SAN FRANCISCO — The mighty Thundercat, the virtuoso bassist and bandleader known for collaborations with Kendrick Lamar and Flying Lotus, led his trio in a blistering live performance at 1015 Folsom Thursday. Touring in support of his most recent album, 2017’s Drunk, Stephen Bruner and his group lived up to its reputation as an experience not to be missed, with catchy songs from Thundercat’s three albums interjected liberally with long stretches of improvisation and experimentation.
“Fuck, it smells like weed” Bruner said, grinning, after he took to the stage. He then led the band into the opening Drunk track, “Rabbot Ho,” played faster and leaner than on the album—more Bad Brains than Stevie Wonder. Following this, the band stretched out into a virtuosic high-speed instrumental jam, stage lights flashing red and Bruner bobbing his head in concentration above his giant six-string bass guitar, his white cap and bleached, dangling dreads changing color with the lights.
Despite Thundercat’s collaborations with some of your dad’s radio favorites (Kenny Loggins and Michael McDonald join for a song on Drunk), this wasn’t your dad’s jam-rock band. The furious energy and pummeling drums are as reminiscent of Sonic Youth as Herbie Hancock. Thundercat’s sound is an original mix of ’70s jazz, ’80s pop and ’90s punk and funk.
Constant tempo and chord changes, and bursts of experimentation, kept fans guessing. Mellow harmonies alternated with minor key moods and catchy tunes carried by Thundercat’s soulful R&B falsetto. The bittersweet songs had a self-deprecating sense of humor that kept them from getting weighed down with their own emotion.
And there was emotion both on and off the stage: Stephen Bruner took a moment to give a shoutout to the recently departed rapper Mac Miller, one of Bruner’s friends and musical collaborators. Bruner also took time to give a nod to Kendrick Lamar, dipping into a segment of “These Walls” that recalled Thundercat’s role as one of the most valuable session players of our time.
But this was Thundercat’s night. His band, consisting of phenomenal drummer Justin Brown (a Bay Area native) and keyboardist Dennis Hamm, provided both raw power and tons of atmosphere.
Like Bay Area favorite Toro y Moi, Thundercat bathed his sound in electronica that evoked analog nostalgia, even as the band coaxed fresh effects from swirling flangers and crisp beats.
After taking their time weaving in and out of songs and stretches of deep improvisational groove, the band let the crowd have a couple of the catchier tunes off Drunk, starting with a stripped-down version of “Tokyo,” a chiptune-inflected tribute to the city of anime and neon. The song was sped up from the album version with double-time drumming. Bruner stopped the band to slowly play its most creepy verse solo: “It was premeditated, tried to get someone pregnant/ It wasn’t her fault, I’m just kind of psychotic.”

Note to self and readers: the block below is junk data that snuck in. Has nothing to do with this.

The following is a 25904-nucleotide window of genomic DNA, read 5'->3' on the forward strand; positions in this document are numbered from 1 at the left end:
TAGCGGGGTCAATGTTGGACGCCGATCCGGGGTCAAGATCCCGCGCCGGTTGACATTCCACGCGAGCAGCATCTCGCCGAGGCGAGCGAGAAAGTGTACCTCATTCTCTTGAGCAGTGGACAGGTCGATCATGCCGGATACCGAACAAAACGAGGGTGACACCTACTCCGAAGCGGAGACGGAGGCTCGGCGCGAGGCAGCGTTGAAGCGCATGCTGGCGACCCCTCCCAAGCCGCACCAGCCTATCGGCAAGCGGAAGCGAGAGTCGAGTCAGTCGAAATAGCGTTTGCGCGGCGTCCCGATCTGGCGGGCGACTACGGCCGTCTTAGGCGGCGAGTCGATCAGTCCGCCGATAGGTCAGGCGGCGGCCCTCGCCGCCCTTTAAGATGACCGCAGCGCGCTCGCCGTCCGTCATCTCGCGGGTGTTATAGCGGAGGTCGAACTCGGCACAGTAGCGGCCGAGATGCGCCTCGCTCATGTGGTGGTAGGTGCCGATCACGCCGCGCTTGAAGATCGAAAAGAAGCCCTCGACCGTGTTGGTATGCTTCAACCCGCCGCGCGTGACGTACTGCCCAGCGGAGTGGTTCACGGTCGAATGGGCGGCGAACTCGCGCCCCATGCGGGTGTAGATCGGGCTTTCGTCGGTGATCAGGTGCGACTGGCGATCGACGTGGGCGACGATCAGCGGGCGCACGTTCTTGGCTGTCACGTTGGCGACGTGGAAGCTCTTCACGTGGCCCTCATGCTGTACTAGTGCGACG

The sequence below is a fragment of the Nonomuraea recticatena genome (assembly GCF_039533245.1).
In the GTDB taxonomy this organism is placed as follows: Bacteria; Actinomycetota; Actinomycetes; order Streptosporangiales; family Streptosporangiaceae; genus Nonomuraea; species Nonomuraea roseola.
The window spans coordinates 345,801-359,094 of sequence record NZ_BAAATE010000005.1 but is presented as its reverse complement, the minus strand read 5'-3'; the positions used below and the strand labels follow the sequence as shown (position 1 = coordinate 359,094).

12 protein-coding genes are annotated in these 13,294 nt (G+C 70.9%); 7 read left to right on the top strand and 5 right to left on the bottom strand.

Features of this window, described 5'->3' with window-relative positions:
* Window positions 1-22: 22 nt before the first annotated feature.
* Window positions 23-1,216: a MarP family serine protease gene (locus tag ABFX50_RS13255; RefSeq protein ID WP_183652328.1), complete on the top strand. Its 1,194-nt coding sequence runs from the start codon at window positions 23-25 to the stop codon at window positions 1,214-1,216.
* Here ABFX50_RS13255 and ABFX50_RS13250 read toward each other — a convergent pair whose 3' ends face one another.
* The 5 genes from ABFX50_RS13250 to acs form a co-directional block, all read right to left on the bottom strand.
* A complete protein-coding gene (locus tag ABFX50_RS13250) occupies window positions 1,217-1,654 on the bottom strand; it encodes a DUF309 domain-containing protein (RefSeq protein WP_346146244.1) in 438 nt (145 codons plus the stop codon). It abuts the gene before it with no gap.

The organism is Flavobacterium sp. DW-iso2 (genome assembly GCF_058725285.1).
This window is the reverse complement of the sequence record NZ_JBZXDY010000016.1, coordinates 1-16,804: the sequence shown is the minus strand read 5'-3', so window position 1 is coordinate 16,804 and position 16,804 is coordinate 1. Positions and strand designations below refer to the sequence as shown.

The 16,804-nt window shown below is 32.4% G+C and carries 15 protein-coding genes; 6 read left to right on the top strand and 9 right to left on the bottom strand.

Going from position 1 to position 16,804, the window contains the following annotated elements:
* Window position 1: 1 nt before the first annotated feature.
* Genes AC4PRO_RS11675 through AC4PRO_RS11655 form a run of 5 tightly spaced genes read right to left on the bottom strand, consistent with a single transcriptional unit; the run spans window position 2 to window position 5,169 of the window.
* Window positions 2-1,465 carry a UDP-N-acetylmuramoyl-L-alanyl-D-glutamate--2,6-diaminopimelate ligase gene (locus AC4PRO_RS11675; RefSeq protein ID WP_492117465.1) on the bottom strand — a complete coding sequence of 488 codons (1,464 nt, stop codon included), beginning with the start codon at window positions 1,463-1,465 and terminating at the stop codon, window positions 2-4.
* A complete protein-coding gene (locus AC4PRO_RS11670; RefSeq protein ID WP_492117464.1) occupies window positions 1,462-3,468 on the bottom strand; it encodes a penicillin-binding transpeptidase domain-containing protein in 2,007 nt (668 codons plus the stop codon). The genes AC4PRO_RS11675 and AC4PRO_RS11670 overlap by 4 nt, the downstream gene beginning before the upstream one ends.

From here, Bruner bantered with the audience, asking “Anybody here lost their girlfriend because of playing Nintendo?” This was a prelude to an anthem for American otaku, “Friend Zone.” Probably the catchiest cut from Drunk, it’s a wry take on being that guy who is trusted enough to get a little too much intimacy coming from his female friends and has to remind them he’s got … feelings. This was followed with “Blood on the Floor,” which had fans singing along to its heart-on-the-sleeve chorus: “Now I’m sitting here with a black hole in my chest/ A heartless, broken mess.”
Upstairs at 1015 Folsom, people danced. Below, the floor was packed. A few had their heads bent down and closed their eyes during the instrumental jams, as the trio produced a wall of sound that could easily send you into a musical trance state.
Oakland’s Same Girls preceded the headliners and played a high-energy set of indie rock with a variety of post-punk, Britpop and funk shadings, led by charismatic frontman Taifa Nia. On “Sailing,” he busted out a rock falsetto that’s right up there with Thundercat’s. By the last song the group had the crowd pogoing and nearly slam dancing.
Bay Area hip-hop producer Drew Banga led a live band, playing bass and rhyming. He was accompanied by drums, keys and guitar in a blend of classic soul and R&B sounds and live hip-hop grooves. Banga’s drummer let loose with driving, syncopated solos and the keyboardist with jazz flourishes.
Comedian Zack Fox, who is touring with Thundercat, warmed up the crowd just before the main act went on. His wisecracks included some shots at San Francisco’s cocaine users that might have played better if we hadn’t heard it from Dave Chapelle more than a decade ago. But jokes about life in L.A. (where if you’re too broke you can’t get into the orgy) and Atlanta (where you can get held up not for your phone, but for your phone number) got the laughs.